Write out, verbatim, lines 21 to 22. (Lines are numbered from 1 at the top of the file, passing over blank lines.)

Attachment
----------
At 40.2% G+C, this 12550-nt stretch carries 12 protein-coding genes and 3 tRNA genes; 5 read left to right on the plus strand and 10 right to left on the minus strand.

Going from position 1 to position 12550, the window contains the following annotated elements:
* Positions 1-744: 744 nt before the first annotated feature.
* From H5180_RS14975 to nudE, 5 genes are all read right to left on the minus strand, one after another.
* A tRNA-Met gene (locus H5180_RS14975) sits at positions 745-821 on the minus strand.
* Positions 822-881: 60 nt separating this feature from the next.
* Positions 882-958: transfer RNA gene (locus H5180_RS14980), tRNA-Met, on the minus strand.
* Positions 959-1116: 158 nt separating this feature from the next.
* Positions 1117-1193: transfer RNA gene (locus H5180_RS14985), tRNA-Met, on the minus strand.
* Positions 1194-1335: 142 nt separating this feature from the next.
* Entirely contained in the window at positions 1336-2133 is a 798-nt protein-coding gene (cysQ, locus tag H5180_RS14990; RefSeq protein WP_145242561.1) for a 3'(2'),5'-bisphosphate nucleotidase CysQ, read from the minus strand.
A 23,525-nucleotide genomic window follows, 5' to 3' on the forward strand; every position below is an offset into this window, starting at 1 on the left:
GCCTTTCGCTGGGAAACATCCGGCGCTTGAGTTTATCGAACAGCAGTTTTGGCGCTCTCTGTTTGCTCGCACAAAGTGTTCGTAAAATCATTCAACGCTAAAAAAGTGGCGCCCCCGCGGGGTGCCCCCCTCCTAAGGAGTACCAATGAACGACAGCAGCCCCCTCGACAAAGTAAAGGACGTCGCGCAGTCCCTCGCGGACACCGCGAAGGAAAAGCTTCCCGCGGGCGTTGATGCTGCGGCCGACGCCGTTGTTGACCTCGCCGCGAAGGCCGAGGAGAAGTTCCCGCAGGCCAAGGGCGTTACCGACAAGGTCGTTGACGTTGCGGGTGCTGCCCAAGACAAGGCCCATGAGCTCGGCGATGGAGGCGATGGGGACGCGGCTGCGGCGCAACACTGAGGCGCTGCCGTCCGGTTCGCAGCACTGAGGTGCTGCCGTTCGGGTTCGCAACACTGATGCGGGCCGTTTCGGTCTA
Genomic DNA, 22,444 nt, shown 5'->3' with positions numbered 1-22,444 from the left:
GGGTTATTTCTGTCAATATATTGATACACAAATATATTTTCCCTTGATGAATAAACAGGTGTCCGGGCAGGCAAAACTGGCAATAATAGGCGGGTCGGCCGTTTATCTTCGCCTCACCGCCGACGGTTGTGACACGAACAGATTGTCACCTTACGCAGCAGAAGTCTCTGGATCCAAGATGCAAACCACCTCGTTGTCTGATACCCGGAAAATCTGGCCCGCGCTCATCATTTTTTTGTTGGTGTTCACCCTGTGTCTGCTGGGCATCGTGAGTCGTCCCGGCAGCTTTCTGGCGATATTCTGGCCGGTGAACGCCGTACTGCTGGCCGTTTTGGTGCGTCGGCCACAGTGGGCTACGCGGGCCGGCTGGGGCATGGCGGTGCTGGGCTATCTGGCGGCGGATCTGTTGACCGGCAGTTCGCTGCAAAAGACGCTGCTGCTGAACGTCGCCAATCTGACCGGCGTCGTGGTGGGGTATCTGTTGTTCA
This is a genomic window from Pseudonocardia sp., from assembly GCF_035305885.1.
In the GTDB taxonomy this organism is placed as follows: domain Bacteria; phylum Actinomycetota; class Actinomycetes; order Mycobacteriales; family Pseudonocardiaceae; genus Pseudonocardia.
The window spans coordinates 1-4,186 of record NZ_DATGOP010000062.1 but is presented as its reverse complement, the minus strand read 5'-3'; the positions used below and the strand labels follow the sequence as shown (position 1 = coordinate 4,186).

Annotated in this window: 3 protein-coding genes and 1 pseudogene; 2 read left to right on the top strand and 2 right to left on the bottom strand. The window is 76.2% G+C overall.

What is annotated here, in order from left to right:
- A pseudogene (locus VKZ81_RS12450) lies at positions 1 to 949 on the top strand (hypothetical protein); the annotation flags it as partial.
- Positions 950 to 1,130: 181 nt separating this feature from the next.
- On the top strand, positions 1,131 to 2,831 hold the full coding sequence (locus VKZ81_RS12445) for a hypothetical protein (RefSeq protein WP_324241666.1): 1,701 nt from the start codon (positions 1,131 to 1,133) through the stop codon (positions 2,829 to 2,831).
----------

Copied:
- A pseudogene (locus VKZ81_RS12450) lies at positions 1 to 949 on the top strand (hypothetical protein); the annotation flags it as partial.
- Positions 950 to 1,130: 181 nt separating this feature from the next.